This One Thing Could Change how we Connect with Patients

storytelling in nursing and health care

Becoming a registered nurse or other allied/ancillary health care professional at Concorde Career College takes study and mastery.

At the same time, working with patients requires compassion and understanding. How do you develop a connection with your patients, help empower them and assist them in healing? The answer is strategic storytelling.

Knowing how to listen to patients' stories and telling your own personal story makes you a better health care professional. Here's a breakdown about how storytelling works.


Researchers and studies have found that strategic storytelling has a positive impact.

While most health care professionals recognize that treating dementia patients can be challenging, researchers discovered that medical students became more empathetic to their patients’ conditions after participating in storytelling programs.

Plus, a study at the University of Massachusetts Medical School found that storytelling was effective to help change the behavior of those who had hypertension.


Storytelling is a good fit for narrative medicine. The narrative medicine approach recognizes the value of taking into account the personal and psychological history of the patient.

It allows for the construction of meaning, encourages a holistic approach, encourages empathy between patient and clinician and generates creativity in treatment. It helps health care professionals understand both the stigma and social context of illness.


Storytelling can easily take place in different arenas. Online patient communities and forums are places where sick individuals can share their experiences and help others. It's a platform where their personal voices can be heard.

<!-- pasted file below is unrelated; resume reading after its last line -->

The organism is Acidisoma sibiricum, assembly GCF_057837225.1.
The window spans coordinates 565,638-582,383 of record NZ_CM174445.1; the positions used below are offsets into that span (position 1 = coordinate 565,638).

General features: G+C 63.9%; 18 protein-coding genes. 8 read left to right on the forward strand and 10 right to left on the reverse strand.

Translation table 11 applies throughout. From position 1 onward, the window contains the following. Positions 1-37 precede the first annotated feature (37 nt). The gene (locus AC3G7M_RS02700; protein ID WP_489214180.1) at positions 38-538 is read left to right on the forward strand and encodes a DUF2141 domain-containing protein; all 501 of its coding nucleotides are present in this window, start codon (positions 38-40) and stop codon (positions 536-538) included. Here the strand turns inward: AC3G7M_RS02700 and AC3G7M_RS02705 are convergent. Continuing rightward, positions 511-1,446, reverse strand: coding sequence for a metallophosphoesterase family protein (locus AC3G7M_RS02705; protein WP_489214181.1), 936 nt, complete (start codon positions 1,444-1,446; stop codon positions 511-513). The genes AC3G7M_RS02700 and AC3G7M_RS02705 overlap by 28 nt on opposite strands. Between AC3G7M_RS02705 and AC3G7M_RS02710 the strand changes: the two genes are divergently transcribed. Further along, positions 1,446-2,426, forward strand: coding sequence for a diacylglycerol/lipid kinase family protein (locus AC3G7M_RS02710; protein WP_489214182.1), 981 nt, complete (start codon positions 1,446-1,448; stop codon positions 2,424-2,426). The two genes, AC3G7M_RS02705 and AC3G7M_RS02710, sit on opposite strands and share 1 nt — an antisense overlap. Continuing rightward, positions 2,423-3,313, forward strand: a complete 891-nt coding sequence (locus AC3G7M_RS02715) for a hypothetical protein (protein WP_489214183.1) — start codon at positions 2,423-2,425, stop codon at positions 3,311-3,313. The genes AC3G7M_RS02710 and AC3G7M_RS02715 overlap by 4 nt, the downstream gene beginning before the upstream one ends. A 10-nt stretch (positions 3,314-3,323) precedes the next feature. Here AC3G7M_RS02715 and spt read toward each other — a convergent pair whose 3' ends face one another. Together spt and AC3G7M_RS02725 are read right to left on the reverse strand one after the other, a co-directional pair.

It's also therapeutic in both reflection and receiving encouragement from others. One-on-one, health care professionals can take the time to develop storytelling with their patients.

For example, a patient comment about wanting to be able to eat their favorite foods again can be followed up with the health care professional asking about their special dishes on holidays. This opens the door to the patient telling a personal story.

It's not just about becoming a registered nurse; it's about becoming the best-registered nurse that you can be.


There is some real data out there that proves using the skills of empathy in storytelling reduces malpractice claims, reduces patient stress and improves clinical outcome.

When you think about it, the ability to connect with others is healing. And there’s really no excuse not to. It doesn’t take time either. Showing empathy is a feeling and not an action. It’s also human.

Whether the stories are small or big, there’s something of value to be shared. You’ll be inspired by the personal stories of patients.

Perhaps, their own personal story will even enhance your own personal story. All around, the art and practice of storytelling are a simple yet good thing.

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